By Valentina Palladino
    Date: February 9, 2016
  2. Google Is Awarding 2GB Of Free Drive Space To Promote Safer Internet Day
    By: Amit Chowdhry
    Date: February 9, 2016

[/network/web/services/google/drive] permanent link

Mon, Feb 08, 2016 10:42 pm

Converting a man page to HTML, PDF, text

If you wish to view documentation for commands and utiilties on a system running Apple's OS X operating system, or Linux, you can use the man command to view the manual page, aka a "man page" for the command/utility. If you want to convert the man page to a HyperText Markup Language (HTML) document, you can use the groff text formatting utility. You can find man pages beneath the /user/share/man directory in subdirectores named manx where x is a number, e.g. man1, man2, etc. E.g. under OS X, if you wanted to view the documentation for Apple's AppleScript scripting language osascript utility, you can find the man page on an OS X system at /usr/share/man/man1/osascript.1. To format it as HTML, you can pipe the contents of the file into groff as shown below:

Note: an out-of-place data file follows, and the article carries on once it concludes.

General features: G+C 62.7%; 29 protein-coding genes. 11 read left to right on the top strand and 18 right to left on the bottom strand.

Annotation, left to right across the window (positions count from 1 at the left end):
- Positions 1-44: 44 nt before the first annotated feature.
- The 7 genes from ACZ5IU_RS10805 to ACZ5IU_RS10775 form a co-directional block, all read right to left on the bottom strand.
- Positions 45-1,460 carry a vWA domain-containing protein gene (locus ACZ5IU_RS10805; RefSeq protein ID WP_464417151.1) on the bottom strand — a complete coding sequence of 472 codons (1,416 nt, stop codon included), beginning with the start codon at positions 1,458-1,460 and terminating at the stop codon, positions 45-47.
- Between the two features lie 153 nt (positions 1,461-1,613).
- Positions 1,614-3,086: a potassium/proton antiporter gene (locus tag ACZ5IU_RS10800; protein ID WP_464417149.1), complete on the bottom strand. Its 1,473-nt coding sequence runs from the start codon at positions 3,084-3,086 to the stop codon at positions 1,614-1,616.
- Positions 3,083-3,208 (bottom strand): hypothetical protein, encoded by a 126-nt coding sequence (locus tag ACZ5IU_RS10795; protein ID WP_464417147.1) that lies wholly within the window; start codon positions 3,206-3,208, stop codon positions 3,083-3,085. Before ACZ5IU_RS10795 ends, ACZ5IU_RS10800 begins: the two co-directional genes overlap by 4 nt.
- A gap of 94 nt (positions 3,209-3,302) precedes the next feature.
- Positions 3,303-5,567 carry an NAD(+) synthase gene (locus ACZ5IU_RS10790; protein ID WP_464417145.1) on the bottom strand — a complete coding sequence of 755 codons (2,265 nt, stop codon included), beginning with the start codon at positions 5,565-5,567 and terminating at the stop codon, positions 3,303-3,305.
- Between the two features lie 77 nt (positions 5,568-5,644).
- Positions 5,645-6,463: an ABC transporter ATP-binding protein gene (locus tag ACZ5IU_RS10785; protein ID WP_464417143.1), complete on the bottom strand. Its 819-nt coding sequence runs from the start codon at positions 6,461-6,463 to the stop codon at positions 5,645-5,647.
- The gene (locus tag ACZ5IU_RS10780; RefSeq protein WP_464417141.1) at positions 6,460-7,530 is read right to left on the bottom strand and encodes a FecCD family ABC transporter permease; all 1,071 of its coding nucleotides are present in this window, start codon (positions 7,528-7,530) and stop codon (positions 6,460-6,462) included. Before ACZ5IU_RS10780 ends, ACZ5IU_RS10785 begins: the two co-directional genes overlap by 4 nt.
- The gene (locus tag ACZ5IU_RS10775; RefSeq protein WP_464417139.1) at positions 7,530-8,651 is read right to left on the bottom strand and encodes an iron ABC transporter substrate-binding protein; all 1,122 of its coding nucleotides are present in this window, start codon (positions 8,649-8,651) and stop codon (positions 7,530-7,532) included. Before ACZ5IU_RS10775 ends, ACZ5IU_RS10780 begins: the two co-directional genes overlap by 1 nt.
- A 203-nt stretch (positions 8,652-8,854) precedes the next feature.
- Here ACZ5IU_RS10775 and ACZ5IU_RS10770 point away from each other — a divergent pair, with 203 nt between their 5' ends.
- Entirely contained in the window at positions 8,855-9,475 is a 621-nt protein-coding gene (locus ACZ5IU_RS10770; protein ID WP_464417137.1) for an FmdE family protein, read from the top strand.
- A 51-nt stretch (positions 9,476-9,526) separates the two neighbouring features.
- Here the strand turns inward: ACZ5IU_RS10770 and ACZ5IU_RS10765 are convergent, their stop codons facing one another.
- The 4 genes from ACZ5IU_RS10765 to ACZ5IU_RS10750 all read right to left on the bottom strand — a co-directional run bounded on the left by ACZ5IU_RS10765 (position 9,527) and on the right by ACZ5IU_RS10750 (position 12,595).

$ cat /usr/share/man/man1/osascript.1 | groff -mandoc -Thtml >man_osascript.html

[ More Info ]

[/os/os-x] permanent link

Sun, Feb 07, 2016 8:04 pm

Changing the appearance of a PuTTY session

If you wish to be able to easily distinguish Secure Shell (SSH) sessions to a particular server when using PuTTY, a free and open-source SSH and Telnet client application available for Microsoft Windows, OS X, and Linux systems, you can change the background color used for connections to a particular server through PuTTY's "Change Settings" option, which will allow you to change the background and foreground colors (the foreground color is used for text). Colors are specified by RGB value.